Almost Like Magic

Many thanks to those of you who noticed my column missing from last Sunday’s paper. It was overlooked during the layout phase and didn’t appear until Tuesday. But all is well, because today is special day for me and all writers. It’s National Typewriter Day!

Though my mother had lovely handwriting, she seldom wrote with pen and paper. Hers was the generation where girls took typing and shorthand in high school to prepare for careers as secretaries. Mother put that learning to good use even after she left the workforce to raise a family. She had a portable typewriter that weighed about a million pounds. She wrote letters, filled out forms and sometimes even made out her grocery list on that typewriter. Mother could type like the wind, and I was always fascinated and impressed.

“How do you know where the letters are without looking?” I’d ask her.

“It’s touch typing,” she said. “I don’t know how it works. Maybe it’s magic.”

When I was in eleventh grade, I chose typing as an elective. It was the most practical course I took in school with the possible exception of driver’s ed. During fall semester, we trained on a manual typewriter. We learned how to “strike” the keys just right. We practiced jjj-space, fff-space. Before long, like magic, we knew the whole keyboard without looking. I didn’t understand how touch typing worked, but I sure knew how to do it.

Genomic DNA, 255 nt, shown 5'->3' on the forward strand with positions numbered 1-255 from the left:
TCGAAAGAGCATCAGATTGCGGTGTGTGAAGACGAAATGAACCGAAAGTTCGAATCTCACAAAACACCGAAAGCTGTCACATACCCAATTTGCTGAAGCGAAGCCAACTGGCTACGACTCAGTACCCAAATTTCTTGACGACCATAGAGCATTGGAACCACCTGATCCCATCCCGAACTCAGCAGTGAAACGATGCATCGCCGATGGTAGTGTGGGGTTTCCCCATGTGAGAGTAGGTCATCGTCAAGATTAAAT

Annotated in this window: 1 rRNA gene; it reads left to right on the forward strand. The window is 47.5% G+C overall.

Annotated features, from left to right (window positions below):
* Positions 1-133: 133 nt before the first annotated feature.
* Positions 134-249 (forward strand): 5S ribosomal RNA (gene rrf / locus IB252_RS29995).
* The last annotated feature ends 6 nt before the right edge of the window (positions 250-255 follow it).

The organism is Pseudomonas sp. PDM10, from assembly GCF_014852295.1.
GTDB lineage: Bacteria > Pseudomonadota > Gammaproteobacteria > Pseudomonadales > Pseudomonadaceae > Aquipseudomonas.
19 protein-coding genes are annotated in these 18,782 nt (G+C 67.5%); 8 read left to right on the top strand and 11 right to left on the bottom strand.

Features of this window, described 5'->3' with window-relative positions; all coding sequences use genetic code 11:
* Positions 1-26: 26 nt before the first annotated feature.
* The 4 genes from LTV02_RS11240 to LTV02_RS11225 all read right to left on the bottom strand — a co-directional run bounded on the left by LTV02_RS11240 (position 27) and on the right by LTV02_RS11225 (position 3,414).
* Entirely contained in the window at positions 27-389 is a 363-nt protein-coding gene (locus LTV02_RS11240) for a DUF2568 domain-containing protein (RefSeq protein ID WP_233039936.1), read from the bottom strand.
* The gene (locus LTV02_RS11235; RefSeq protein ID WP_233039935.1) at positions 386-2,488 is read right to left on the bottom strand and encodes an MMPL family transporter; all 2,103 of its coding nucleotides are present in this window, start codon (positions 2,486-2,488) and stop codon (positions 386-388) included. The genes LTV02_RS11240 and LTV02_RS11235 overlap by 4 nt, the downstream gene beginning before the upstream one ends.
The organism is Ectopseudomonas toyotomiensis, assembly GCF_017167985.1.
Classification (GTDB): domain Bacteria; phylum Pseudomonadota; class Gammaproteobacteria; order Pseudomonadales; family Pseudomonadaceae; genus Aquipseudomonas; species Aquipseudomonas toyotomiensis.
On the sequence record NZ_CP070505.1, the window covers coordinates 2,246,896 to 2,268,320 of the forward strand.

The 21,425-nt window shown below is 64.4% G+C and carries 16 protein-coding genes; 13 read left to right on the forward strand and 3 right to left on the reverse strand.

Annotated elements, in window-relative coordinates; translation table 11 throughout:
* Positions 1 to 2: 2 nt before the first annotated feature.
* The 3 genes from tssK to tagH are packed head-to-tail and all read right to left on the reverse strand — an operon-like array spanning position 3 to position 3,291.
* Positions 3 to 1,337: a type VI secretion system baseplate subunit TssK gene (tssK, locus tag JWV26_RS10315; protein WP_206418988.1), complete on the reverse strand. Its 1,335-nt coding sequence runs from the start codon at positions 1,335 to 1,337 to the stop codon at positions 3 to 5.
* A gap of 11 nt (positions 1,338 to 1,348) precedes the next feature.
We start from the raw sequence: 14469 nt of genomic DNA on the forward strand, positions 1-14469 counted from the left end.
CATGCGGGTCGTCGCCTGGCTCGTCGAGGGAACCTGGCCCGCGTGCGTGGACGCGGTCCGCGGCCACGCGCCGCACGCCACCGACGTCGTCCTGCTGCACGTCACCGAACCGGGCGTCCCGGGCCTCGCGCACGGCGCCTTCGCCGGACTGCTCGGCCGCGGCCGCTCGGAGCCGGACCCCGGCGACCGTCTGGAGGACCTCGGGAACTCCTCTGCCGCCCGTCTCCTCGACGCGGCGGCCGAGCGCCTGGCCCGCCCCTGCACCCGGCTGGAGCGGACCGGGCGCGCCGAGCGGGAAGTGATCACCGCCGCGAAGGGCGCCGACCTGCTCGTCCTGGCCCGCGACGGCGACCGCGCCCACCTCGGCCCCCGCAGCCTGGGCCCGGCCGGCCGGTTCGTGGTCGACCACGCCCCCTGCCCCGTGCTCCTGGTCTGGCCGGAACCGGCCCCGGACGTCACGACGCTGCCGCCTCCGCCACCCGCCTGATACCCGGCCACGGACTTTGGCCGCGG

Spring semester typing was taught on electric typewriters, which were much easier to use. For Christmas that year, Santa brought me my very own portable electric typewriter. I put it to good use writing not only school papers but countless horrible poems and melodramatic short stories.

One summer while I was in college, I worked as an intern at the Nashville Banner newspaper. Mostly what I did was write obituaries. But no matter. I had my own desk and my very own IBM Selectric Typewriter, complete with a correction button that allowed me to erase mistakes. Wowee Zowee. Who could even imagine something so wonderful? My fondest dream was to own one But before I could save up enough money, along came personal computers with word processing programs. Want to revise a sentence? Do it! Move a paragraph? Easy peasy. Don’t know how to spell a word? No problem.

Even after all these years, I still miss the clickety-clack of a typewriter.  The laptop computer I use now—a Dell Latitude—has a more tactile feel to the keyboard than others I’ve owned. I like that. And I remain forever grateful for the gift of touch typing. Whether I’m staring at a sheet of paper rolled onto a typewriter platen or at a blinking cursor on a computer screen, the process remains the same. My brain thinks of something I want to write. My fingers, somehow, respond. And words and sentences, black on white, appear.

Almost like magic.

(June 24, 2018)